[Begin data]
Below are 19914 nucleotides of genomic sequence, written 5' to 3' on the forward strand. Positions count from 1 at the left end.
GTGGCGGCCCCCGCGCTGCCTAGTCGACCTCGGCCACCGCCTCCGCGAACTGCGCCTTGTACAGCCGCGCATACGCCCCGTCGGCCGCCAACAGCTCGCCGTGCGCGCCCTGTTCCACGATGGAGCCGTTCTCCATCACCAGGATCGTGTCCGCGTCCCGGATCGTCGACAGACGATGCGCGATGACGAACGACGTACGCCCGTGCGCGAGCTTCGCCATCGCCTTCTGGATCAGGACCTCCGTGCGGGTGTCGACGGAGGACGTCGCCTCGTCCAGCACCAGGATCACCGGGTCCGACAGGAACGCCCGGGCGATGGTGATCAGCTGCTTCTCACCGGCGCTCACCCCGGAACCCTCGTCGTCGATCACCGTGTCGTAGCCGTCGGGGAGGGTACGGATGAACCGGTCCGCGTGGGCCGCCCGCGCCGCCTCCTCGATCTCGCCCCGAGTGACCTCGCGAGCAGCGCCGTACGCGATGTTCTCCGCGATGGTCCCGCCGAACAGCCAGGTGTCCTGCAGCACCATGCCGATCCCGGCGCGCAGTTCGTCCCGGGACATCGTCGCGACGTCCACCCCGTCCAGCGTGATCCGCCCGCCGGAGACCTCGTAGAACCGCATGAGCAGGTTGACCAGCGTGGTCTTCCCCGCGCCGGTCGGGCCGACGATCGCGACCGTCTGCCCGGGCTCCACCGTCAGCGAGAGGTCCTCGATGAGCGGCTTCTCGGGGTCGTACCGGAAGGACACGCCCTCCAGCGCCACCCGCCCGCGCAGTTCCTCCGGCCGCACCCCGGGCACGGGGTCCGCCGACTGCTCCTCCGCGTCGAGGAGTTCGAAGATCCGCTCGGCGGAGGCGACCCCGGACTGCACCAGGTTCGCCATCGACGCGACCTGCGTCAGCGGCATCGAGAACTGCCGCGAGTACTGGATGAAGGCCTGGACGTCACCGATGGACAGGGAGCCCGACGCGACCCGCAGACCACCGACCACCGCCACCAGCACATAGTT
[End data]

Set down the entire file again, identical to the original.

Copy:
Below are 19914 nucleotides of genomic sequence, written 5' to 3' on the forward strand. Positions count from 1 at the left end.
GTGGCGGCCCCCGCGCTGCCTAGTCGACCTCGGCCACCGCCTCCGCGAACTGCGCCTTGTACAGCCGCGCATACGCCCCGTCGGCCGCCAACAGCTCGCCGTGCGCGCCCTGTTCCACGATGGAGCCGTTCTCCATCACCAGGATCGTGTCCGCGTCCCGGATCGTCGACAGACGATGCGCGATGACGAACGACGTACGCCCGTGCGCGAGCTTCGCCATCGCCTTCTGGATCAGGACCTCCGTGCGGGTGTCGACGGAGGACGTCGCCTCGTCCAGCACCAGGATCACCGGGTCCGACAGGAACGCCCGGGCGATGGTGATCAGCTGCTTCTCACCGGCGCTCACCCCGGAACCCTCGTCGTCGATCACCGTGTCGTAGCCGTCGGGGAGGGTACGGATGAACCGGTCCGCGTGGGCCGCCCGCGCCGCCTCCTCGATCTCGCCCCGAGTGACCTCGCGAGCAGCGCCGTACGCGATGTTCTCCGCGATGGTCCCGCCGAACAGCCAGGTGTCCTGCAGCACCATGCCGATCCCGGCGCGCAGTTCGTCCCGGGACATCGTCGCGACGTCCACCCCGTCCAGCGTGATCCGCCCGCCGGAGACCTCGTAGAACCGCATGAGCAGGTTGACCAGCGTGGTCTTCCCCGCGCCGGTCGGGCCGACGATCGCGACCGTCTGCCCGGGCTCCACCGTCAGCGAGAGGTCCTCGATGAGCGGCTTCTCGGGGTCGTACCGGAAGGACACGCCCTCCAGCGCCACCCGCCCGCGCAGTTCCTCCGGCCGCACCCCGGGCACGGGGTCCGCCGACTGCTCCTCCGCGTCGAGGAGTTCGAAGATCCGCTCGGCGGAGGCGACCCCGGACTGCACCAGGTTCGCCATCGACGCGACCTGCGTCAGCGGCATCGAGAACTGCCGCGAGTACTGGATGAAGGCCTGGACGTCACCGATGGACAGGGAGCCCGACGCGACCCGCAGACCACCGACCACCGCCACCAGCACATAGTT